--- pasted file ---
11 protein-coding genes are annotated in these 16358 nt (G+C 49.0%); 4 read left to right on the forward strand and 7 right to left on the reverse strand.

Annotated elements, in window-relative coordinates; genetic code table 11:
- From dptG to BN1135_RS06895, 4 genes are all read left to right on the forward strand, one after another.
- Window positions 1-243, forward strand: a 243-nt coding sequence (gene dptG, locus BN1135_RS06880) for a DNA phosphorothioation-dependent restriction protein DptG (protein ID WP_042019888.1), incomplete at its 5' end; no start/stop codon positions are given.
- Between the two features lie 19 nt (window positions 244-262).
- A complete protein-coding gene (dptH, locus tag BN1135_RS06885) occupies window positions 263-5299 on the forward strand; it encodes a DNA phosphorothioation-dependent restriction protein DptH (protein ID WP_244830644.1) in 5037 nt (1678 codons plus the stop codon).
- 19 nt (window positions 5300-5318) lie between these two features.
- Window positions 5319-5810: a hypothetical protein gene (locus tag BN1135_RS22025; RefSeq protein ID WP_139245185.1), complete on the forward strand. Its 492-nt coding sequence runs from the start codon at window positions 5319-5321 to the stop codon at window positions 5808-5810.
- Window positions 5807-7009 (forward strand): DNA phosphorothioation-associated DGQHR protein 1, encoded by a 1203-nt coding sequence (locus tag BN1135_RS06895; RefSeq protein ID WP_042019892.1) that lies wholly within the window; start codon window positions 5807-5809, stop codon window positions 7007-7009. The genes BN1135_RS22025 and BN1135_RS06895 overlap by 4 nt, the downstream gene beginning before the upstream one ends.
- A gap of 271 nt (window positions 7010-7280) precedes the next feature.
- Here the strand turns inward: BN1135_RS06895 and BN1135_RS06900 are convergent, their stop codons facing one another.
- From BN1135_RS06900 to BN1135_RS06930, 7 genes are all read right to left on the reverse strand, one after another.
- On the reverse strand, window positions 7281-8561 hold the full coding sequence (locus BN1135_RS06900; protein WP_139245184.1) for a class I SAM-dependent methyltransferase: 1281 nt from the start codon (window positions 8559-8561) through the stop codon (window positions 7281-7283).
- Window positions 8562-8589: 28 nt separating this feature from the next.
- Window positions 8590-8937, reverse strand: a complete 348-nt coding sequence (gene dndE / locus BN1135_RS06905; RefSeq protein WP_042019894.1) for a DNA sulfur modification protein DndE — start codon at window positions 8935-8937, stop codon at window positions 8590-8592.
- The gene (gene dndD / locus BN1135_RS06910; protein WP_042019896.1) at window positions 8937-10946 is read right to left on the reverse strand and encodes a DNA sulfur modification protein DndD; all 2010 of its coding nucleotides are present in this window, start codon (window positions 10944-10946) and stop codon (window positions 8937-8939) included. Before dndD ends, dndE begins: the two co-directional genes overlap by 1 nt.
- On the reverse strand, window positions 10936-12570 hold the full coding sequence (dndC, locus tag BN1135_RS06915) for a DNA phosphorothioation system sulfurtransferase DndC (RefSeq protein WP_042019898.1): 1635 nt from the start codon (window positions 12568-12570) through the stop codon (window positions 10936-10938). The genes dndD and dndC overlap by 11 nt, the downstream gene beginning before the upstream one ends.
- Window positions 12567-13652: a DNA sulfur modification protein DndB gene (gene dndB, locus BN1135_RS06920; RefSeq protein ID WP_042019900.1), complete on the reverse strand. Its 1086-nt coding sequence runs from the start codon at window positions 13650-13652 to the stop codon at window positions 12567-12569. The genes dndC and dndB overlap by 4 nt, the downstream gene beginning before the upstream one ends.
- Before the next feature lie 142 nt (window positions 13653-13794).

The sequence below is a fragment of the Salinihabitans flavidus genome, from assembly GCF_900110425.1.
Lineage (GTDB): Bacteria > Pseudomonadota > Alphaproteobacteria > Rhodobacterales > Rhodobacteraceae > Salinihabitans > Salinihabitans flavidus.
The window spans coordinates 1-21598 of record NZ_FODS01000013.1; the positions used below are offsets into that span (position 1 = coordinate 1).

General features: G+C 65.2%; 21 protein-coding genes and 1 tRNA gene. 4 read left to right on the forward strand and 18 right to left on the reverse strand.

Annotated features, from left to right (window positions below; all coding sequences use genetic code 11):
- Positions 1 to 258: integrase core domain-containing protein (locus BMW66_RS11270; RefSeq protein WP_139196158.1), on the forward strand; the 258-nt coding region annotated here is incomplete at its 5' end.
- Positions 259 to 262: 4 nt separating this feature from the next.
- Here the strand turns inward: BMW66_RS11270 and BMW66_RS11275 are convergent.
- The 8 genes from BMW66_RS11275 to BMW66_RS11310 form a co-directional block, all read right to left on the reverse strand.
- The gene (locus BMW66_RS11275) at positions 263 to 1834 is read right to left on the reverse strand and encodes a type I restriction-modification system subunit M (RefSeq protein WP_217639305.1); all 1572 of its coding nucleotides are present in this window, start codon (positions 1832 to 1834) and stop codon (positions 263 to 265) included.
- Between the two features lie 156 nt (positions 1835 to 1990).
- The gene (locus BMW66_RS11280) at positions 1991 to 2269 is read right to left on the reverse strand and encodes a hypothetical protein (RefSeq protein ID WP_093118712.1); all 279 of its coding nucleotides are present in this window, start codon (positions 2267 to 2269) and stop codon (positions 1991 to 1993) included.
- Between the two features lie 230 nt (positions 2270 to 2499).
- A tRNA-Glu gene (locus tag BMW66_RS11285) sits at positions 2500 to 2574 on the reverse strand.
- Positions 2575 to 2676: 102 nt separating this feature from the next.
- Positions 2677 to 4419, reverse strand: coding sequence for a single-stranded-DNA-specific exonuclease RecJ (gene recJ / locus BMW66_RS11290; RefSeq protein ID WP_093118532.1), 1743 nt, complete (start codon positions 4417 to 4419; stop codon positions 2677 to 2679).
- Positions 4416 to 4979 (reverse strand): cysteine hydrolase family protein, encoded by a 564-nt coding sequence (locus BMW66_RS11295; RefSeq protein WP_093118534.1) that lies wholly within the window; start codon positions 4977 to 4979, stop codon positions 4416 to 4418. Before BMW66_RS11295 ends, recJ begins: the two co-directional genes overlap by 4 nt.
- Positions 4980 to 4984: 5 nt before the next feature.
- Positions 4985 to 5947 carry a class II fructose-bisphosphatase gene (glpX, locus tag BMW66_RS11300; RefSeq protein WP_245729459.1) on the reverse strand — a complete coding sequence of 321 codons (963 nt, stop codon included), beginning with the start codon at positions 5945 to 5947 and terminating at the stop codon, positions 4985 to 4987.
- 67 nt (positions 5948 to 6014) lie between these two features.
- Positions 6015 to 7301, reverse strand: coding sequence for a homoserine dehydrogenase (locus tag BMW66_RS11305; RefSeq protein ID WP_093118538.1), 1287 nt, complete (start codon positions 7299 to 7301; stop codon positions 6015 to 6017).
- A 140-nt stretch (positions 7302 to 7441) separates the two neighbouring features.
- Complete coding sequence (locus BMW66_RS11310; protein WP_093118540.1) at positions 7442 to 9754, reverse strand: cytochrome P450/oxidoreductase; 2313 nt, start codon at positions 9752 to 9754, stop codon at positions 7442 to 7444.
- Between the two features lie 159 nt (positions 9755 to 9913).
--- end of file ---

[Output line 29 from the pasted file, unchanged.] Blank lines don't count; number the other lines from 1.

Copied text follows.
- The gene (locus BMW66_RS11275) at positions 263 to 1834 is read right to left on the reverse strand and encodes a type I restriction-modification system subunit M (RefSeq protein WP_217639305.1); all 1572 of its coding nucleotides are present in this window, start codon (positions 1832 to 1834) and stop codon (positions 263 to 265) included.